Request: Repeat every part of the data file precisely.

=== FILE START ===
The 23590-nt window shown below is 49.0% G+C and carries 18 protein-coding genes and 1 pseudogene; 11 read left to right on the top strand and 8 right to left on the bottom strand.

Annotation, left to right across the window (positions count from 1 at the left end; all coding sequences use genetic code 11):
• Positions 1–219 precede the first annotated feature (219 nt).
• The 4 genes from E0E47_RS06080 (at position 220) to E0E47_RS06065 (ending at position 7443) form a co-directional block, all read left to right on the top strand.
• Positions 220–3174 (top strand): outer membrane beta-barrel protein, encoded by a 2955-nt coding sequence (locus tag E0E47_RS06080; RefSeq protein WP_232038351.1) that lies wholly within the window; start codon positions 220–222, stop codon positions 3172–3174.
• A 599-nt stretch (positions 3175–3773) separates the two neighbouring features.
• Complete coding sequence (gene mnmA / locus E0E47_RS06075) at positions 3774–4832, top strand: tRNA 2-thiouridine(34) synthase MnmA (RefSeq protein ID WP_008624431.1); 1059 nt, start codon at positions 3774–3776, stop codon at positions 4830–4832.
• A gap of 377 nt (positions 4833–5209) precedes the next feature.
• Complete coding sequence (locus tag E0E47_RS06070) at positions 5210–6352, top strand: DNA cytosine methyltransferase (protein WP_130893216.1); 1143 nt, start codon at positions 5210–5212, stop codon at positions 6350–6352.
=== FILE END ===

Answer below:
The 23590-nt window shown below is 49.0% G+C and carries 18 protein-coding genes and 1 pseudogene; 11 read left to right on the top strand and 8 right to left on the bottom strand.

Annotation, left to right across the window (positions count from 1 at the left end; all coding sequences use genetic code 11):
• Positions 1–219 precede the first annotated feature (219 nt).
• The 4 genes from E0E47_RS06080 (at position 220) to E0E47_RS06065 (ending at position 7443) form a co-directional block, all read left to right on the top strand.
• Positions 220–3174 (top strand): outer membrane beta-barrel protein, encoded by a 2955-nt coding sequence (locus tag E0E47_RS06080; RefSeq protein WP_232038351.1) that lies wholly within the window; start codon positions 220–222, stop codon positions 3172–3174.
• A 599-nt stretch (positions 3175–3773) separates the two neighbouring features.
• Complete coding sequence (gene mnmA / locus E0E47_RS06075) at positions 3774–4832, top strand: tRNA 2-thiouridine(34) synthase MnmA (RefSeq protein ID WP_008624431.1); 1059 nt, start codon at positions 3774–3776, stop codon at positions 4830–4832.
• A gap of 377 nt (positions 4833–5209) precedes the next feature.
• Complete coding sequence (locus tag E0E47_RS06070) at positions 5210–6352, top strand: DNA cytosine methyltransferase (protein WP_130893216.1); 1143 nt, start codon at positions 5210–5212, stop codon at positions 6350–6352.